No such thing like flexible solidarity!

Yet in 2004, a year when Poland joined the European Union, we were convinced that Europe is a continent of vanishing borders. As if they were set just to cross them – in the words of Zygmunt Bauman, world-famous thinker and sociologist. These words sounded very optimistic to us in Poland and other countries of Central and Eastern Europe.

Today it is much harder to believe in a borders-free Europe. We all have in mind what happened in Hungary, where walls are being built on the border to prevent refugees from entering the country. Not so many years ago, in 2007, Berlin Declaration was signed. It was the first time, when “old” and “new” members of the EU stated together that “We, the citizens of the European Union have united for the better. (…) Today we live together as was never possible before”. Would all EU members agree today to repeat the words? There may be doubts.

Since 2007 the economic crisis has knocked at our door, then the refugees started fleeing the war in Syria. Anti-liberal sentiment has started to grow. An absurd idea of a “non-liberal democracy” is promoted by some countries. Many people have no more hope in the EU, in the UK people voted for BREXIT.

Should we be surprised? Yes and no. Politics has always been determined by two poles: freedom vs. security. In 1989 our part of Europe chose freedom. Today the fear prevails, and many prefer security over freedom. Populists call to shut the door to strangers, fence our continent off. It is a simple, yet ineffective solution. Such a solution addresses the result, but not the cause.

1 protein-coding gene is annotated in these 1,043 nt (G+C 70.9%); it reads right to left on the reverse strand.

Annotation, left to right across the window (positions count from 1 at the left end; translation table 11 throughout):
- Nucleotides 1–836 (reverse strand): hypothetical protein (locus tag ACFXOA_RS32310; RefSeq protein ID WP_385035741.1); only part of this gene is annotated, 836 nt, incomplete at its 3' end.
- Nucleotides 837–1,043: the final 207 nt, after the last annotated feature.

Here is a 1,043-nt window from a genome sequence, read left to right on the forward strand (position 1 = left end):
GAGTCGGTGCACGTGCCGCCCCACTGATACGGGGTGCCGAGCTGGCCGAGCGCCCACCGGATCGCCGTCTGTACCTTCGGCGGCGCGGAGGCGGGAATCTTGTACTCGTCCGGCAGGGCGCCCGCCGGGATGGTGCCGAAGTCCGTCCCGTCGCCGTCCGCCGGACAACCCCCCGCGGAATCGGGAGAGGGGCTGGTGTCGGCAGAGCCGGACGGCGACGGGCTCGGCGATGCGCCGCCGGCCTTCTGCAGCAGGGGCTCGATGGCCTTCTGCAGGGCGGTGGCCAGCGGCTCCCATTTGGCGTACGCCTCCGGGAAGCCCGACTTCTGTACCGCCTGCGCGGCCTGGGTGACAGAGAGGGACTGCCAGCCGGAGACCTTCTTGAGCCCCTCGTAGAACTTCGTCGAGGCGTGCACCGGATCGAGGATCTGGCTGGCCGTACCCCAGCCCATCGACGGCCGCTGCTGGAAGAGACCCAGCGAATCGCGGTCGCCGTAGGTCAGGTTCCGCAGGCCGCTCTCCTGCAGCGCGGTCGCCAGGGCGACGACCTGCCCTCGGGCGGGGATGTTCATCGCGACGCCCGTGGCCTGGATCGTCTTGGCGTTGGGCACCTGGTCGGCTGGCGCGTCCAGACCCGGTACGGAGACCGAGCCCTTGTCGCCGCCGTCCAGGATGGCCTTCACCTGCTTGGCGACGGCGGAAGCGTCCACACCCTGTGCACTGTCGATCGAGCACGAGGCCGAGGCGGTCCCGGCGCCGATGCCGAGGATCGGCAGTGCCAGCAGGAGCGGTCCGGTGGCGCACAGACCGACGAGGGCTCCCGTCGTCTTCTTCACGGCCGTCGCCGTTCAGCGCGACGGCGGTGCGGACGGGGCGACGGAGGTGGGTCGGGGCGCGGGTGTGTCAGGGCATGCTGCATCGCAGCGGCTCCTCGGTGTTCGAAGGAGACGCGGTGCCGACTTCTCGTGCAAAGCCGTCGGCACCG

A few weeks ago in Rome, leaders of the EU member states urged to face the challenges of a rapidly changing world. President of the European Council Donald Tusk said that Europe will be united or not at all. I would add that solidarity should be the foundation of the unity. European leaders mentioned multi-speed Europe in their declaration. But could multi-speed Europe be brought together with solidarity? Is there such a thing like a “flexible” solidarity? Well, in Gdansk, in 1980 and in 1989 solidarity without any adjectives won.

European leaders with Pope Francis on the 60th Anniversary of the Rome Treaties. Photo: European Council
European leaders with Pope Francis on the 60th Anniversary of the Rome Treaties. Photo: European Council

Because Europe is not only procedures and regulations. It is a community of values, rule of law and freedom. This is what we believe in in Gdansk.

This post was published on the now-closed HuffPost Contributor platform. Contributors control their own work and posted freely to our site. If you need to flag this entry as abusive, send us an email.